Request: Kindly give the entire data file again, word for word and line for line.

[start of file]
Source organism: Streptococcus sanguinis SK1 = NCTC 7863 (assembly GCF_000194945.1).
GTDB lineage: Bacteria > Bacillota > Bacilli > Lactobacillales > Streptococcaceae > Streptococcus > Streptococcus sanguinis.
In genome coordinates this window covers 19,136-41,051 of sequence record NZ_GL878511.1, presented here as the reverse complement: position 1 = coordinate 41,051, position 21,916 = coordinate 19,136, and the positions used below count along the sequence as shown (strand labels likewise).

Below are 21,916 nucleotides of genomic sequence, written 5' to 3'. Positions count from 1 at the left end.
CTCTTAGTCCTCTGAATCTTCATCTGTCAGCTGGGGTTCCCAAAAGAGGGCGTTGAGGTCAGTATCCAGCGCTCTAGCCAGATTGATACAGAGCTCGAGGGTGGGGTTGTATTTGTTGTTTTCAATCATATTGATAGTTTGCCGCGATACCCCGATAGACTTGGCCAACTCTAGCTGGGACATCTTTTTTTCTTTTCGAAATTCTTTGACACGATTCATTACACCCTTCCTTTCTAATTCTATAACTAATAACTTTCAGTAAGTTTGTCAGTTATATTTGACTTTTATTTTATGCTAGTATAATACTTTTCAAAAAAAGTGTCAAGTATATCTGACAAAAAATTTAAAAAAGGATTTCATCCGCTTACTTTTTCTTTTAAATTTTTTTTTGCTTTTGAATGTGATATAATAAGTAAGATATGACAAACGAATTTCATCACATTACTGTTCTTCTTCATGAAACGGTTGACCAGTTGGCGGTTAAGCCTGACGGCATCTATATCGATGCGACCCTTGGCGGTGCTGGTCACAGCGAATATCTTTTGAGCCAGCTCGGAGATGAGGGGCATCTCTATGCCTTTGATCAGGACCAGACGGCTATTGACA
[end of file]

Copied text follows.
Source organism: Streptococcus sanguinis SK1 = NCTC 7863 (assembly GCF_000194945.1).
GTDB lineage: Bacteria > Bacillota > Bacilli > Lactobacillales > Streptococcaceae > Streptococcus > Streptococcus sanguinis.
In genome coordinates this window covers 19,136-41,051 of sequence record NZ_GL878511.1, presented here as the reverse complement: position 1 = coordinate 41,051, position 21,916 = coordinate 19,136, and the positions used below count along the sequence as shown (strand labels likewise).

Below are 21,916 nucleotides of genomic sequence, written 5' to 3'. Positions count from 1 at the left end.
CTCTTAGTCCTCTGAATCTTCATCTGTCAGCTGGGGTTCCCAAAAGAGGGCGTTGAGGTCAGTATCCAGCGCTCTAGCCAGATTGATACAGAGCTCGAGGGTGGGGTTGTATTTGTTGTTTTCAATCATATTGATAGTTTGCCGCGATACCCCGATAGACTTGGCCAACTCTAGCTGGGACATCTTTTTTTCTTTTCGAAATTCTTTGACACGATTCATTACACCCTTCCTTTCTAATTCTATAACTAATAACTTTCAGTAAGTTTGTCAGTTATATTTGACTTTTATTTTATGCTAGTATAATACTTTTCAAAAAAAGTGTCAAGTATATCTGACAAAAAATTTAAAAAAGGATTTCATCCGCTTACTTTTTCTTTTAAATTTTTTTTTGCTTTTGAATGTGATATAATAAGTAAGATATGACAAACGAATTTCATCACATTACTGTTCTTCTTCATGAAACGGTTGACCAGTTGGCGGTTAAGCCTGACGGCATCTATATCGATGCGACCCTTGGCGGTGCTGGTCACAGCGAATATCTTTTGAGCCAGCTCGGAGATGAGGGGCATCTCTATGCCTTTGATCAGGACCAGACGGCTATTGACA